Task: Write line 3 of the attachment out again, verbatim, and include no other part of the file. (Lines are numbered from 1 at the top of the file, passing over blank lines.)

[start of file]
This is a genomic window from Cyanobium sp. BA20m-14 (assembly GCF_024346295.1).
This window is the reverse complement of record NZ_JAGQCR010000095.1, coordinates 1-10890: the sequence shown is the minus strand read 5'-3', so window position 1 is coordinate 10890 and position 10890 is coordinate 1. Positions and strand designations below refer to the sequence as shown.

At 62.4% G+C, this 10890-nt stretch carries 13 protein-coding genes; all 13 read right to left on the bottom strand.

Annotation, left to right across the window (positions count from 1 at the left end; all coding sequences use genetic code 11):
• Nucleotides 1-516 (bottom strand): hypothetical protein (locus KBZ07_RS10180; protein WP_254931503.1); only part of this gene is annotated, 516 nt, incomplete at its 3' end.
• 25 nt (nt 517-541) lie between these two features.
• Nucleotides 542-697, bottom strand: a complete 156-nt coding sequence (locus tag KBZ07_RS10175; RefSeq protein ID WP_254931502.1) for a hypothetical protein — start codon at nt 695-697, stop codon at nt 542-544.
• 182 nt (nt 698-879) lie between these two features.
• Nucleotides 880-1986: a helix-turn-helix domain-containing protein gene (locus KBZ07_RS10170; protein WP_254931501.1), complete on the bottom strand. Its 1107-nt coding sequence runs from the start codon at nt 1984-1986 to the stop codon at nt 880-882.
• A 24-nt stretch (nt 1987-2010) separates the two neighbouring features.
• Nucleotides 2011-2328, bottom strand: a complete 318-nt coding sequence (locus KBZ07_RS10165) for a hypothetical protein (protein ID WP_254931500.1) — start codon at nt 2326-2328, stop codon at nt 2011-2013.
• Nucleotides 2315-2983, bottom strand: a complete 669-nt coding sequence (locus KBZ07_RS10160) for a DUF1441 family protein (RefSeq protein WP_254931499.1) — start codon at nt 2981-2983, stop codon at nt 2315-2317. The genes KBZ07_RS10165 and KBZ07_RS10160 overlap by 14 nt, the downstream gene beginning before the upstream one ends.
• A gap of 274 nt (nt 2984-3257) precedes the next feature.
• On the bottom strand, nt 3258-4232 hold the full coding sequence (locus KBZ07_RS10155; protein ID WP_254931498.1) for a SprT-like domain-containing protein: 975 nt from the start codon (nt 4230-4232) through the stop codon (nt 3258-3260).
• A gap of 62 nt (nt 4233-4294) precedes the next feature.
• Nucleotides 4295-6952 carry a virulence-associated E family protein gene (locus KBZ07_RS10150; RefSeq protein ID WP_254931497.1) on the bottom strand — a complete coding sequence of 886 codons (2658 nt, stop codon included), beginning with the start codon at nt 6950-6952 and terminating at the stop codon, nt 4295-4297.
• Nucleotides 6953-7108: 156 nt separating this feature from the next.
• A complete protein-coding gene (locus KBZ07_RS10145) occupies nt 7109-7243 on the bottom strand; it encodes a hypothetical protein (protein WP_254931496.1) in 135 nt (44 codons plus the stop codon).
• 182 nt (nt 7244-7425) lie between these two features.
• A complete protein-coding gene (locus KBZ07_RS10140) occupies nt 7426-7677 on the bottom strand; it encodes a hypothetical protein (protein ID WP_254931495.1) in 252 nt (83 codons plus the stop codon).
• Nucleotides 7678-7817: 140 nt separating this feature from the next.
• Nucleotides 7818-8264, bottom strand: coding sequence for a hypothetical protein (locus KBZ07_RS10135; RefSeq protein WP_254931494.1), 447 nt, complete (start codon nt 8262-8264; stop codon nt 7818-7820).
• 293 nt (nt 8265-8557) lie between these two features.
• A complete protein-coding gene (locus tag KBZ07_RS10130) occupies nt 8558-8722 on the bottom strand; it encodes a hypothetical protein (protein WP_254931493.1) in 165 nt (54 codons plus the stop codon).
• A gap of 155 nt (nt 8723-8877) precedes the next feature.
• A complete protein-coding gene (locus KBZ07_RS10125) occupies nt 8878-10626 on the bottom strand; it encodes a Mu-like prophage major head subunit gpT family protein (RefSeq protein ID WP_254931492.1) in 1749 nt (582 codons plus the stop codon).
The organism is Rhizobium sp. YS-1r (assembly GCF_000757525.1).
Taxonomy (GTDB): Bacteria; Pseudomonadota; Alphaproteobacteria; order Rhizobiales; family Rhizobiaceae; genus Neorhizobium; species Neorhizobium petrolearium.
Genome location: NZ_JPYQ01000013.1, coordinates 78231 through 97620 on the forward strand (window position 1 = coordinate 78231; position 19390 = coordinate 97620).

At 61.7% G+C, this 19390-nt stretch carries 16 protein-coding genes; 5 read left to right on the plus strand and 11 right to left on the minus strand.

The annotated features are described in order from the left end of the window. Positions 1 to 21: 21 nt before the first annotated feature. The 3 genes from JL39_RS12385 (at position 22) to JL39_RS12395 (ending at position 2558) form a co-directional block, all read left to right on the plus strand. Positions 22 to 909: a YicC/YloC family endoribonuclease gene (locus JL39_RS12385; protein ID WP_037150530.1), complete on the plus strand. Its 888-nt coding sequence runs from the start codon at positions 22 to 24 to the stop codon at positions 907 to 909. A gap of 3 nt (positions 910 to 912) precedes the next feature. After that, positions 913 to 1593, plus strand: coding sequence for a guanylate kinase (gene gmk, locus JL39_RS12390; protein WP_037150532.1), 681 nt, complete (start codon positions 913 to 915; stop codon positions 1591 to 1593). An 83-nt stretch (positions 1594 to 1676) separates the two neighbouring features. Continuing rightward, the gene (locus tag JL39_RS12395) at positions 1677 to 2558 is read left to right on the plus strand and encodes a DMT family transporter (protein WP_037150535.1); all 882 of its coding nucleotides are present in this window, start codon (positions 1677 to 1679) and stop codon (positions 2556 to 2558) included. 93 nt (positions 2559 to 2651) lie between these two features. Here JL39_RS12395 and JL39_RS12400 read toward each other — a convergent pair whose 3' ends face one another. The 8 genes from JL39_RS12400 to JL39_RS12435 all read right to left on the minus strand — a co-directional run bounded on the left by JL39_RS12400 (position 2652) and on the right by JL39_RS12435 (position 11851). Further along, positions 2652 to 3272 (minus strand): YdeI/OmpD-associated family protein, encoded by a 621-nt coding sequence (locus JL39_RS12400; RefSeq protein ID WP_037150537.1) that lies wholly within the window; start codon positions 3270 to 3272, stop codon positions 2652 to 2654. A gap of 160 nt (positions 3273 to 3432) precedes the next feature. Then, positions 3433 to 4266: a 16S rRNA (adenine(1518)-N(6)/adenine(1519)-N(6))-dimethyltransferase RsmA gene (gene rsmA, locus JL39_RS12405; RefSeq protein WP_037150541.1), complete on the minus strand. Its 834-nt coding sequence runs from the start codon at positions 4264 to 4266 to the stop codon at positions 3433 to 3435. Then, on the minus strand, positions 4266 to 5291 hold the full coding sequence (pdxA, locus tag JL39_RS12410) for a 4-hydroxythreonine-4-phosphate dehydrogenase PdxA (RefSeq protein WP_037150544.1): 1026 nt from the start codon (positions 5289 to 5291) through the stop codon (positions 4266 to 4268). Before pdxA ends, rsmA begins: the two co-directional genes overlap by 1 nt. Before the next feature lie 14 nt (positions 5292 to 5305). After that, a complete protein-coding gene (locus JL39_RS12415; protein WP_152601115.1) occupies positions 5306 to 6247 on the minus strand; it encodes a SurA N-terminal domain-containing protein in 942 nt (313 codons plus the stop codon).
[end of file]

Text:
At 62.4% G+C, this 10890-nt stretch carries 13 protein-coding genes; all 13 read right to left on the bottom strand.